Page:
Because there is as yet no reliable and liquid bond market in the emerging world to flee to, scared investors put their money into US Treasury bonds and a few other rich-country havens instead. So few are the options that even a ratings downgrade of American government debt in August spurred buying of the derided Treasuries. Indeed the thirst in emerging markets for such safe and liquid securities is one of the deeper causes of the series of crises that has afflicted the rich world. Developing countries bought rich-world government bonds (stored as currency reserves) as insurance against future crises. Those purchases pushed down long-term interest rates, helping to stoke a boom in private and public credit.
Today’s faltering GDP growth is a hangover from that boom and adds to the sense of malaise in the rich world. Many households in America, Britain and elsewhere have taken to saving hard to reduce their debts. Those with spare cash, including companies, are clinging on to it as a hedge against an uncertain future. A new breed of emerging-market multinational firms, used to a tough business climate at home, seem keener to invest in the rich world than most Western firms, which have lost their mojo.
Grandeur and decline
People who grew up in America and western Europe have become used to the idea that the West dominates the world economy. In fact it is anomalous that a group of 30-odd countries with a small fraction of the world’s population should be calling the shots. For most of human history economic power has been determined by demography. In 1700 the world’s biggest economy (and leading cotton producer) was India, with a population of 165m, followed by China, with 138m. Britain’s 8.6m people produced less than 3% of the world’s output. Even in 1820, as the industrial revolution in Britain was gathering pace, the two Asian giants still accounted for half the world’s GDP.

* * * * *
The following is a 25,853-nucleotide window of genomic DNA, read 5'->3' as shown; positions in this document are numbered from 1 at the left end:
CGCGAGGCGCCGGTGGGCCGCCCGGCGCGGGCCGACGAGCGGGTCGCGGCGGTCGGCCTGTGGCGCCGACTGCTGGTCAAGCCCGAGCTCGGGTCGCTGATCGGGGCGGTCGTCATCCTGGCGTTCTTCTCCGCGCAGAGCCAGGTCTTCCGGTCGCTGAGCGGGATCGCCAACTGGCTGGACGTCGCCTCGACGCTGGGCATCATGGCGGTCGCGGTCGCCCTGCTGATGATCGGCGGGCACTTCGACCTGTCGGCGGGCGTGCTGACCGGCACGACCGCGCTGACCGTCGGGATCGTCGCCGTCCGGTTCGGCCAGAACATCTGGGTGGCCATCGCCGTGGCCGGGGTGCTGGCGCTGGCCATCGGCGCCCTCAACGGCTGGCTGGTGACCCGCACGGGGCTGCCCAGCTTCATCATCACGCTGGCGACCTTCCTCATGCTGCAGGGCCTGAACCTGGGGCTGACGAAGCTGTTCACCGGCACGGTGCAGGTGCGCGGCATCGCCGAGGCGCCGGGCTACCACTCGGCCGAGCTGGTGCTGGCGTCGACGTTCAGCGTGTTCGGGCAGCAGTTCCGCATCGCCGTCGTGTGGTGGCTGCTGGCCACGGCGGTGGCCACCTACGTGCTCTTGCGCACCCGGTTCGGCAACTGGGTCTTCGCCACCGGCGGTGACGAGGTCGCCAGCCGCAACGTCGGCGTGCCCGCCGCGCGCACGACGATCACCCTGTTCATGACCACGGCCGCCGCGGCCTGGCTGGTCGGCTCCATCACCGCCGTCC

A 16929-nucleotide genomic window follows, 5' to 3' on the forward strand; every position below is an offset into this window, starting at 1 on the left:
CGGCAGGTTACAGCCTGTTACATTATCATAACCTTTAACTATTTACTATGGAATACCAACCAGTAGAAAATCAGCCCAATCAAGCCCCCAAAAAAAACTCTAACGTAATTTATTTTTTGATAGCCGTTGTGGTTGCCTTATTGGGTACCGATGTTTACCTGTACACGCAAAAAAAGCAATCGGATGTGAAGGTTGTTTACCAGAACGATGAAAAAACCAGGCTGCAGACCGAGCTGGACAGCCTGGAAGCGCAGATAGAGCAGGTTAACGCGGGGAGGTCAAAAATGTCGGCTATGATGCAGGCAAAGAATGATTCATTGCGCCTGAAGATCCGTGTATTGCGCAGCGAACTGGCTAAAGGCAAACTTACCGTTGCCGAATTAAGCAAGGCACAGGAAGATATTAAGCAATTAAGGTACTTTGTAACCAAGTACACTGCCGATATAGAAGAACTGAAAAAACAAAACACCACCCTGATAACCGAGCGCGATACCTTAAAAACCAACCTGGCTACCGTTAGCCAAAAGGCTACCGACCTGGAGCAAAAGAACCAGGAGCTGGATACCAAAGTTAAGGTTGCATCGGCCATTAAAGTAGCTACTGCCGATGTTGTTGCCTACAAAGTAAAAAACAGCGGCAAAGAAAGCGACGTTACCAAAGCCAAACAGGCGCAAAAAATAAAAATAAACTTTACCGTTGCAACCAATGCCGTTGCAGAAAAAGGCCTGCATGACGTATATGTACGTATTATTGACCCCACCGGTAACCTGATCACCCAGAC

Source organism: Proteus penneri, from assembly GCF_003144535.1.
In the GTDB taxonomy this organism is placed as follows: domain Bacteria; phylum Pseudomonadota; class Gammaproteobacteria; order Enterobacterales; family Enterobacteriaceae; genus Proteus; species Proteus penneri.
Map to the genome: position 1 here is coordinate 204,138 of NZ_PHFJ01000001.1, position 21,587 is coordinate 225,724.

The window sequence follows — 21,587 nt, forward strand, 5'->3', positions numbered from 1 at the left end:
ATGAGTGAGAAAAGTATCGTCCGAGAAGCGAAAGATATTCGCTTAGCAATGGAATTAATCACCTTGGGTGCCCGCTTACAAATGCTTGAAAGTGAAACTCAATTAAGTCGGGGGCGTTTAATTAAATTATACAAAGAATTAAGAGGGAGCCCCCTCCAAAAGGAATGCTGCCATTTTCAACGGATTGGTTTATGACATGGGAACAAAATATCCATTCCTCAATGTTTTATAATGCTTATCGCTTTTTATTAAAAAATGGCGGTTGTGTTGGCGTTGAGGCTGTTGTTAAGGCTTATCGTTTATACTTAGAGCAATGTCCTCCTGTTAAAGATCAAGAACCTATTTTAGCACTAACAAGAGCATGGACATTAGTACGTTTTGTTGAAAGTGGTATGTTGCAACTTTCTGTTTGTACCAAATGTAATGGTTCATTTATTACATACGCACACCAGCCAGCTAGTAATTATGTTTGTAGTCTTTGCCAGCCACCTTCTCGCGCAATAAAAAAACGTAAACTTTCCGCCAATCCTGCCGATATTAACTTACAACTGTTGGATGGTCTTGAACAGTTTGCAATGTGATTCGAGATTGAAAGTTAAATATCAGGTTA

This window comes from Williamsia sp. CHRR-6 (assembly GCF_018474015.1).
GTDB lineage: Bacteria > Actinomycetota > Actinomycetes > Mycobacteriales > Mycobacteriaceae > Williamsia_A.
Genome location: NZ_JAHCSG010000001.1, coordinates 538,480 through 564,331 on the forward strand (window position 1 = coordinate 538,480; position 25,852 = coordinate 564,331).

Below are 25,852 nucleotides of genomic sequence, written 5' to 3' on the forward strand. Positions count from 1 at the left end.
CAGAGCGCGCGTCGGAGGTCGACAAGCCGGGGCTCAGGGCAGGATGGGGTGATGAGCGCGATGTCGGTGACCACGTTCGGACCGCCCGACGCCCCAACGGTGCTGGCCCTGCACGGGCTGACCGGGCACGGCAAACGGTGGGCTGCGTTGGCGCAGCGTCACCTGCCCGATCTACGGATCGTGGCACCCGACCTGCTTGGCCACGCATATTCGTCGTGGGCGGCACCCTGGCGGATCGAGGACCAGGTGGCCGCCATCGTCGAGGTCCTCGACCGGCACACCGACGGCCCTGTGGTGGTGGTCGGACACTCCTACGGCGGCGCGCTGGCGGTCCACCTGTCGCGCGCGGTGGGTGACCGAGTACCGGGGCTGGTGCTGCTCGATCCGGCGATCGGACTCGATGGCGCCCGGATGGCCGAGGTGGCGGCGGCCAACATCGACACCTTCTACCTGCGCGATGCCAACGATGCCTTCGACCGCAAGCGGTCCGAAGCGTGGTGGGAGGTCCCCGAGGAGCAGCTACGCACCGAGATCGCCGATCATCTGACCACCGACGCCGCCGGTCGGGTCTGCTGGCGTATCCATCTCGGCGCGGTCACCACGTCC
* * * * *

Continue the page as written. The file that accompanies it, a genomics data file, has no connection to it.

The spread of purpose-built manufactories like Quarry Bank Mill separated economic power and population, increasingly so as the West got richer. Being able to make a lot more stuff with fewer workers meant that even a small country could be a giant economic power. By 1870 the average income in Britain was six times larger than in India or China. But by the eve of the first world war Britain’s income per head had been overtaken by that of America, the 20th century’s great power.
America remains the world’s biggest economy, but that status is under threat from a resurgent China. With hindsight, its change in fortune can be traced to 1976, the year of America’s bicentennial and the death of Mao Zedong. By then income per person in China had shrunk to just 5% of that in America, in part because of Mao’s extreme industrial and social policies.
The average Indian was scarcely richer than the average Chinese. Both China and India had turned inward, cutting themselves off from the flow of ideas and goods that had made Japan and other less populous Asian economies richer. India’s economy, like China’s, was largely closed. Huge swathes of industry were protected from foreign competition by high import tariffs, leaving them moribund.